The Northern Ireland Assembly voted in favour of opening marriage to couples of the same gender by 53 votes to 52 yesterday, although in our Potëmkin democracy it is unlikely to become law any time soon. Although I have known for several years that this would be an inevitable stage in the road to marriage equality in Northern Ireland, it still felt like a punch in the plexus to finally secure a democratic majority through years of hard work only for it to be vetoed undemocratically by the DUP. I was seething yesterday.
I’m a lot more sanguine now, not least after spending a bit of time debating with marriage equality opponents on Twitter yesterday evening. They are angry and defensive. For a long time they deluded themselves that Northern Ireland was a hermetically-sealed bubble where trenchant homophobia could be taken as given and it was unthinkable that any gay rights measure – let alone marriage equality – could pass by a majority vote. Whatever delusions they might have retained after the overwhelming Yes vote in the Republic’s referendum just died a final death, hence the angry defensiveness.
As it turns out, the religious right were the only ones living in a hermetically-sealed bubble; the rest of us have seen attitudes change dramatically around us in Northern Ireland, just as they have everywhere else in the West.
We are not a place apart; just one with a nasty, four-century old, ethnic conflict tangled unfortunately with religion, giving us dysfunctional politics. The dominance of social ultraconservatism has long been ebbing, with the signs of the times clear by the late 1980s for the few trying to listen over the din of The Troubles.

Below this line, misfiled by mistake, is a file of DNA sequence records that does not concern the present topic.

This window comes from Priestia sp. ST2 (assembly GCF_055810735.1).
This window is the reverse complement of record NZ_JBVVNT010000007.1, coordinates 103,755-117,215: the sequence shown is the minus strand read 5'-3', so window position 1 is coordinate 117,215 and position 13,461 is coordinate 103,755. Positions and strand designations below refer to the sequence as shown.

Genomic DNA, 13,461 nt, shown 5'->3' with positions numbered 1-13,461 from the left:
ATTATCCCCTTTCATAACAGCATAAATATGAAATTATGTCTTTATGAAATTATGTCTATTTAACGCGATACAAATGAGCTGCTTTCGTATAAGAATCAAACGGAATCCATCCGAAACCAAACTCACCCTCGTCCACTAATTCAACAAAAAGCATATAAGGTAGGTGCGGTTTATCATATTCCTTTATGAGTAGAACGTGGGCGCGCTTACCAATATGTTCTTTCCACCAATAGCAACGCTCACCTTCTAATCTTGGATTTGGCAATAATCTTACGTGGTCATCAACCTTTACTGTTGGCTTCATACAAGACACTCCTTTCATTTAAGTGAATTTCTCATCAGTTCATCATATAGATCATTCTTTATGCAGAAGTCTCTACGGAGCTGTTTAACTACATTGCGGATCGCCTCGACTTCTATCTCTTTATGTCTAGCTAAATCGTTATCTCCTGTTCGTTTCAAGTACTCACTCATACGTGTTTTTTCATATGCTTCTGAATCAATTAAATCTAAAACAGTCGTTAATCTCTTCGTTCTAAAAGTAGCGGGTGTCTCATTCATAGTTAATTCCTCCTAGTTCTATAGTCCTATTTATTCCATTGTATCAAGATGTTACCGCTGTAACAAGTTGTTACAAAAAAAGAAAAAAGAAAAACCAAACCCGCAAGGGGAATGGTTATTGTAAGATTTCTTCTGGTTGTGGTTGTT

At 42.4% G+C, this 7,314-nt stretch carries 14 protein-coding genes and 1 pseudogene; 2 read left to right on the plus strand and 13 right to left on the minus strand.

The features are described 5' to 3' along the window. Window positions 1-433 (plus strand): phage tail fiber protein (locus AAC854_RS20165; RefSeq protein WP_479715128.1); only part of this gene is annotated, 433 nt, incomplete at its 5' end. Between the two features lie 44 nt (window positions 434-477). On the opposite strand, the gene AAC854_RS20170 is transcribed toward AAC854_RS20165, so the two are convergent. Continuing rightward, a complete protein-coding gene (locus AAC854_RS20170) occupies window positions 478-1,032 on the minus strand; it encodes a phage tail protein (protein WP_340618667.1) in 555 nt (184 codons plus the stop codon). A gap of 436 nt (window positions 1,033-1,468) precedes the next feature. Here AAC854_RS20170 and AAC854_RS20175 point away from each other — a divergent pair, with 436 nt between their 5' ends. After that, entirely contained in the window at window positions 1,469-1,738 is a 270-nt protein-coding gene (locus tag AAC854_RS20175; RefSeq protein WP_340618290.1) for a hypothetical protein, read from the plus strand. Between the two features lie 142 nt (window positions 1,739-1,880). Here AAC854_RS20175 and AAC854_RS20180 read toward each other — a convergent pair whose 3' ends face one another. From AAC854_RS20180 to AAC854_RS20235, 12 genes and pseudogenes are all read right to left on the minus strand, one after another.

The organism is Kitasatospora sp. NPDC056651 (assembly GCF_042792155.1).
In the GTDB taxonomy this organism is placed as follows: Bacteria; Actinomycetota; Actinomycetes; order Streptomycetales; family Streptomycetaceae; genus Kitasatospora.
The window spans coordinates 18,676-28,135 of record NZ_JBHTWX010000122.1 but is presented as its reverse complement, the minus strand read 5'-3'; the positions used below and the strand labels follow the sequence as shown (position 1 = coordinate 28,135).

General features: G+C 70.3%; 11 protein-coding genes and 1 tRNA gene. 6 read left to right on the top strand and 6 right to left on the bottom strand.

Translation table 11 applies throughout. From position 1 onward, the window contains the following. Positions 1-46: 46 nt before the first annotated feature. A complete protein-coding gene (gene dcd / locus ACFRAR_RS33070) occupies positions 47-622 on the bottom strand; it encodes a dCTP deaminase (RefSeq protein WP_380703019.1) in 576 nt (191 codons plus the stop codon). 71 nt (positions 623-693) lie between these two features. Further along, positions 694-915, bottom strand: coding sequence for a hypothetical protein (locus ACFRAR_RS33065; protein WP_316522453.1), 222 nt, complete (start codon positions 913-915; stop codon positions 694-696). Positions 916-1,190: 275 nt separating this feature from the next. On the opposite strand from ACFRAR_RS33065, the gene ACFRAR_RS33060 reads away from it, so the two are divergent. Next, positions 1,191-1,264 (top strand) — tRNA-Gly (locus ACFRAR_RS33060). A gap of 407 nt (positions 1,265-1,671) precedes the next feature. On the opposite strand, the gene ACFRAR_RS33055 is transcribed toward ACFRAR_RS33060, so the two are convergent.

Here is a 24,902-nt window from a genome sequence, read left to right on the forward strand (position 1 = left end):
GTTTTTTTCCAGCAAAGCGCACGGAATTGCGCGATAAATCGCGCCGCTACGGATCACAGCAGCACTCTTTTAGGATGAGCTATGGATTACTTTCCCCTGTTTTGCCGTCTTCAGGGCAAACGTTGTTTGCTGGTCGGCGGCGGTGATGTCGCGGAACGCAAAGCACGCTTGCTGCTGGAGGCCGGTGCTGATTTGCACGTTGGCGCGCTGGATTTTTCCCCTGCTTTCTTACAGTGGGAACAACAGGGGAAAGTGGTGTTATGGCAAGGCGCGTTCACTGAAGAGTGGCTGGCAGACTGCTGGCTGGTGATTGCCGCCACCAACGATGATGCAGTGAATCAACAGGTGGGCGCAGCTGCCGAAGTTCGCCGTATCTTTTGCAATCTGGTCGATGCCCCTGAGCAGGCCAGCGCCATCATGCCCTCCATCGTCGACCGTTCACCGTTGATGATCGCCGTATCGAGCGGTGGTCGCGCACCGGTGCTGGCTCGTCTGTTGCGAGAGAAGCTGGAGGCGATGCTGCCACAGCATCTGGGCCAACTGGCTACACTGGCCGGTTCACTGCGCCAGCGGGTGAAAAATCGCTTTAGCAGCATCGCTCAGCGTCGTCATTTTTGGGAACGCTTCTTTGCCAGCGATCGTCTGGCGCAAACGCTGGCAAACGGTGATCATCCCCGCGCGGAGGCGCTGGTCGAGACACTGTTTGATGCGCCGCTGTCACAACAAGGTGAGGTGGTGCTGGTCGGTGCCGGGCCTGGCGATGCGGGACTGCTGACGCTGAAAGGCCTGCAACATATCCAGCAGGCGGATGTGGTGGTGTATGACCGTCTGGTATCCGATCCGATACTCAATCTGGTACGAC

As far as homosexuality goes, I first realised the game was over, and that we had won, at the first Newry Pride parade in 2012. It was a lovely day: happy families, crowds enjoying a splash of colour in the town, no opposition, nobody screaming at us that we were going to Hell. Today Newry, tomorrow Lisburn and Ballymena. This is how social history is made, one step at a time, changing attitudes as the opportunities present themselves, organising as effectively as one can. Never forget, it took 40 years of incessant activity in Parliament for Wilberforce and his successors to see slavery abolished and, yes, they kept putting it to the vote until they got the right result.
Will marriage equality come from the courts or from Stormont? Who knows. This is a milestone for the LGBT movement in Northern Ireland and we need a bit of time to think about the next step.
Those expecting quick relief from Strasbourg should remember that Germany and Italy are yet to legislate for marriage equality, and it has barely scratched the surface in Eastern Europe. There is no reason, however, why we should passively wait for court decisions that could take a decade or more.
From now on, the antis will not only be opposing marriage equality, but democracy itself. In particular, it will be difficult for the DUP to defend the abuse of minority protection provisions, to discriminate against a minority, to mainstream British public opinion that regards marriage equality as a long overdue application of natural justice.
Whatever activists do, in Northern Ireland and elsewhere, should be in your face, non-aggressive, and lots of fun. A major aim should be to make the abuse of the Petition of Concern a costly political decision for the DUP.
As Sam Cooke sang, “There been times that I thought I couldn’t last for long, but now I think I’m able to carry on. It’s been a long, a long time coming, but I know a change gonna come.” I think we can make it happen a bit quicker if we play our cards right.
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